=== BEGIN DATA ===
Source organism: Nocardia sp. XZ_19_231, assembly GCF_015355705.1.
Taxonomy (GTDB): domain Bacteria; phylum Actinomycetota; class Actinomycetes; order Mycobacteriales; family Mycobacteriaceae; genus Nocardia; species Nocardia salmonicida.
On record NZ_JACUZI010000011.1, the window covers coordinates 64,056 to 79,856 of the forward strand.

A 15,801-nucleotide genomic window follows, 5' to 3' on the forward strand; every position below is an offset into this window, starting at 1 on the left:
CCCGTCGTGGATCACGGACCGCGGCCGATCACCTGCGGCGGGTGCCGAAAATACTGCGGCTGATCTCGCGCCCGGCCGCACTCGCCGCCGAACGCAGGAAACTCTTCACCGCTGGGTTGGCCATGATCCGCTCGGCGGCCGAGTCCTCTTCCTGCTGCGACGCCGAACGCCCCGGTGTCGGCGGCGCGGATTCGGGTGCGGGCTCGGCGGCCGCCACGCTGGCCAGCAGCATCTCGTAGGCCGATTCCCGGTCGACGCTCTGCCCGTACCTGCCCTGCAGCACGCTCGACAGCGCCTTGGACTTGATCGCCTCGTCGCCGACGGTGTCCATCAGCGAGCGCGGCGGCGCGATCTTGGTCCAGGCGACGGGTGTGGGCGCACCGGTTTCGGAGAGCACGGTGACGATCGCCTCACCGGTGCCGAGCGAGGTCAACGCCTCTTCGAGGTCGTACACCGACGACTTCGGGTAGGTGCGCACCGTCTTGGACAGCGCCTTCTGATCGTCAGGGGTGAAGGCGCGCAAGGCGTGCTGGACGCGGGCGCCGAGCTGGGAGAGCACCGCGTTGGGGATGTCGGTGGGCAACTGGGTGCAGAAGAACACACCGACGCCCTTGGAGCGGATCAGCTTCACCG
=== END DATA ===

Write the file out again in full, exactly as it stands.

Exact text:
Source organism: Nocardia sp. XZ_19_231, assembly GCF_015355705.1.
Taxonomy (GTDB): domain Bacteria; phylum Actinomycetota; class Actinomycetes; order Mycobacteriales; family Mycobacteriaceae; genus Nocardia; species Nocardia salmonicida.
On record NZ_JACUZI010000011.1, the window covers coordinates 64,056 to 79,856 of the forward strand.

A 15,801-nucleotide genomic window follows, 5' to 3' on the forward strand; every position below is an offset into this window, starting at 1 on the left:
CCCGTCGTGGATCACGGACCGCGGCCGATCACCTGCGGCGGGTGCCGAAAATACTGCGGCTGATCTCGCGCCCGGCCGCACTCGCCGCCGAACGCAGGAAACTCTTCACCGCTGGGTTGGCCATGATCCGCTCGGCGGCCGAGTCCTCTTCCTGCTGCGACGCCGAACGCCCCGGTGTCGGCGGCGCGGATTCGGGTGCGGGCTCGGCGGCCGCCACGCTGGCCAGCAGCATCTCGTAGGCCGATTCCCGGTCGACGCTCTGCCCGTACCTGCCCTGCAGCACGCTCGACAGCGCCTTGGACTTGATCGCCTCGTCGCCGACGGTGTCCATCAGCGAGCGCGGCGGCGCGATCTTGGTCCAGGCGACGGGTGTGGGCGCACCGGTTTCGGAGAGCACGGTGACGATCGCCTCACCGGTGCCGAGCGAGGTCAACGCCTCTTCGAGGTCGTACACCGACGACTTCGGGTAGGTGCGCACCGTCTTGGACAGCGCCTTCTGATCGTCAGGGGTGAAGGCGCGCAAGGCGTGCTGGACGCGGGCGCCGAGCTGGGAGAGCACCGCGTTGGGGATGTCGGTGGGCAACTGGGTGCAGAAGAACACACCGACGCCCTTGGAGCGGATCAGCTTCACCG